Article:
2012 is shaping up to be a busy year in the political arena. Earlier this year in Australia Prime Minister Julia Gillard beat back a challenge from Kevin Rudd — and gave the Australian dollar a fit. Commodore Vorege Bainimarama lifted martial law in Fiji. In the near future all eyes will be on the 18th National Congress of the Communist Party of China where Hu Jintao’s successor will be named, and on the presidential election in the United States. Whatever happens there, the result is likely to give the American dollar fits too. At least for a few days.
Regardless of how often academics, industrialists and comedians say it doesn’t really matter, political shifts do indeed have an effect on economics and market mood. That can be on a massive scale, like the elimination of the Apartheid government in South Africa (making it politically correct to buy Pinotage), or tiny — and barely noticed.
A few weeks back a select group of Hong Kong residents chose Leung Chun-ying (by a majority that doesn’t come close to the previous election landslides) to be the SAR’s third Chief Executive. So what is the fresh blood in LegCo going to mean for Hong Kong and in particular its sometimes volatile, always crucial property market? Probably not a great deal, at least not yet.
“Based on research from past CEs, Tung Chee-hwa and Donald Tsang, after they came on board volumes fell in the following six to twelve months,” explains Ricky Poon, executive director of residential sales at Colliers International. Monthly residential sales transactions when Tung took office in 1997 sat at around 15,000. In 2005 for Tsang the figure was roughly 11,000. At the six-month mark in both their terms transactions plummeted to fewer than 5,000. Of course, the financial crisis of ’08 affected numbers for Tsang, but Poon expects a similar pattern to emerge this year too. Currently, approximately 8,000 transactions are carried out monthly.
“The main reason is the ‘What are they going to do?’ idea. What’s the new plan? Are they going to change the government or leave it the way it is? It’s actually a very sensitive question and a lot of people are going to adopt the wait-and-see attitude,” says Poon.
Regardless of the minor housing renaissance happening right now, Colliers, DTZ and Centaline among others all predict pricing and rental rate drop-offs this year. The new stamp duty (introduced at the end of 2010), a concerted effort by government to increase residential supply, lowering of loan-to-value ratios by banks and the knock-on effects of the ongoing debt crisis in Europe are making purchasers cautious and refocusing sales on end-users. After a slow few months between June 2011 and January 2012 — a 50 percent decrease in sales over the period — things took a turn for the better in February. The anomaly in that formula: luxury transactions in excess of $80 million remain below the long-term average. Poon thinks the sudden spike has more to do with pent-up buying energy and low mortgage rates offered by some banks early in the year. Naturally, that led to renewed confidence (meaning prices hikes) for sellers, and in turn softening interest by purchasers.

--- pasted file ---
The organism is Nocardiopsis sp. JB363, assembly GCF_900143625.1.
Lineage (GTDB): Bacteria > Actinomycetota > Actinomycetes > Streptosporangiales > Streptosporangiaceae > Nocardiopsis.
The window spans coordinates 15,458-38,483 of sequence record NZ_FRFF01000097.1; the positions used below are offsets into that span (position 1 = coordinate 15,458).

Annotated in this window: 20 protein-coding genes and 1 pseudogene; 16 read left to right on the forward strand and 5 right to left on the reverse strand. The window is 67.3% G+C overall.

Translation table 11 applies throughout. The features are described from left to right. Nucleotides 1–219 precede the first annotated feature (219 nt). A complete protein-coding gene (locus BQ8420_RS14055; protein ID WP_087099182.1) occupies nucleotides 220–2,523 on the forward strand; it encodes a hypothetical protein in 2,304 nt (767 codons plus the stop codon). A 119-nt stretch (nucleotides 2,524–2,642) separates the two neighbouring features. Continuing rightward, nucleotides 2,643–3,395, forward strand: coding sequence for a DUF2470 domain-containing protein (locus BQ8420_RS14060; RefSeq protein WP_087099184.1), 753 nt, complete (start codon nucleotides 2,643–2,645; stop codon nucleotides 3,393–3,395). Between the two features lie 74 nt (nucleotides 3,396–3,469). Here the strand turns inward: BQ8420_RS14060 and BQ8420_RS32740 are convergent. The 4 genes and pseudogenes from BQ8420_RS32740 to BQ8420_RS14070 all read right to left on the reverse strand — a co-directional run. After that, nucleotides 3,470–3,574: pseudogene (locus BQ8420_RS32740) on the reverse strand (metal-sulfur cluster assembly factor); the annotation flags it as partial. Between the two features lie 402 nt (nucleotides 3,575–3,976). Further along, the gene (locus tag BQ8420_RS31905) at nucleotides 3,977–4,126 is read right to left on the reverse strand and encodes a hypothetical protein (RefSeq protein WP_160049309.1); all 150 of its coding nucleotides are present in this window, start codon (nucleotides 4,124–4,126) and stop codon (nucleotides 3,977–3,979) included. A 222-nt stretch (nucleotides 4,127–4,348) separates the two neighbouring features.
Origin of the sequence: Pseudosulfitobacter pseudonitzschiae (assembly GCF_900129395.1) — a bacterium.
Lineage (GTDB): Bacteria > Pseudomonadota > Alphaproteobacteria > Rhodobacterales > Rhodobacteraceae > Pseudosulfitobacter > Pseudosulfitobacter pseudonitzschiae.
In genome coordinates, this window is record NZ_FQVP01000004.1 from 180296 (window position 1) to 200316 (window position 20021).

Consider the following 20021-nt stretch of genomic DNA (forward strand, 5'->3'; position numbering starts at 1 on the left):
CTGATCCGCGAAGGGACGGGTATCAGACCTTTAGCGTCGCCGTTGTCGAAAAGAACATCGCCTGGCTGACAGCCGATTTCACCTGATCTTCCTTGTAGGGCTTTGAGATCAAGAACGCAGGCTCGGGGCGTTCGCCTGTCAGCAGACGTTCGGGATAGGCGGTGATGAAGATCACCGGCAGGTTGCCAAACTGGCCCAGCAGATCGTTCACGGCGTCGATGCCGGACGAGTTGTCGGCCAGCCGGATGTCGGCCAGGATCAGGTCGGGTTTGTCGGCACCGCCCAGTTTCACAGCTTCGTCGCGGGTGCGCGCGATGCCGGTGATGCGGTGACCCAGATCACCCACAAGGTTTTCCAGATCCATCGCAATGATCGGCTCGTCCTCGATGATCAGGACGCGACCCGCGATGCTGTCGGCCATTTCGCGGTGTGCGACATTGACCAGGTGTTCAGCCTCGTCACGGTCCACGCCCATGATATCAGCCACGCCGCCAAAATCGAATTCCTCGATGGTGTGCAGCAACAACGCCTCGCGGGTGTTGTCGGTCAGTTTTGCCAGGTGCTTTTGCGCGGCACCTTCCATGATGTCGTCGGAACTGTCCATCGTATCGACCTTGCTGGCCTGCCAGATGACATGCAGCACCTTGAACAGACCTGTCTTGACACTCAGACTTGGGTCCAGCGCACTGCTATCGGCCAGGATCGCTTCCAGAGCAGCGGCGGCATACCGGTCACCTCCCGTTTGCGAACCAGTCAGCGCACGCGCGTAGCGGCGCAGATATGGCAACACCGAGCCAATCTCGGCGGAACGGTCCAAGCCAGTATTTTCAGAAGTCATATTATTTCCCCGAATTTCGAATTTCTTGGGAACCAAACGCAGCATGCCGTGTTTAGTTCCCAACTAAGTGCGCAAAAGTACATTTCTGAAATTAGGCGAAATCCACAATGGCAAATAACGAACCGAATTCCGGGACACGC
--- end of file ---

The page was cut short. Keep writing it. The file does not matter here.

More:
Couple that with a new administration and it brings the investment property market to a near halt. Eighty-five percent of prospective buyers right now are end-users — up-graders, expatriate residents, Mainland residents and industrialists. That begs the question of what kind of environment investors may be looking for. No matter who winds up in the White House in November, things aren’t going to change radically in the US. Democrat or Republican, the country remains a stable, safe haven for wealth and investment, and a major shift in quality of life is unlikely. There’s been a lot of buzz about Leung’s hard-line views and rumours he’s keen to position Hong Kong more like Singapore. Should investors (and residents) be worried about a major sea change? Again, not yet. Knight Frank’s just-released The Wealth Report 2012 has Hong Kong holding steady near the top of the list for desirable investment locations.
“We’ve seen a lot of different institutions, funds, investors come over here, globally speaking. CY is a tough guy, no doubt, but I don’t think he’s going to make big changes,” Poon theorises. “He doesn’t want to be a second Tung Chee-hwa. He doesn’t want half a million people in the streets. I don’t think he’ll make huge changes unless property prices keep going up. Like in 2009 or ’10 — 20 percent, 30 percent.” Based on Colliers’ research, Poon is expecting reasonable corrections of around 10-15 percent in the next nine to 12 months, and 30 percent over the next few years to bring volumes and prices more in line with rates from the late-’90s.
For now all signs point to staying the course. In addition to transactions and prices being off, mortgages are predicted to begin trending upwards, and leasing demand will weaken. The luxury sector will remain quiet: there were zero $100 million sales in February and sales over $10 million were down 65 percent. So it appears the new boss will indeed by like the old boss, with no changes “At least not for six to 12 months,” finishes Poon. “We have to observe [the patterns].” Because those 500,000 demonstrators loom large.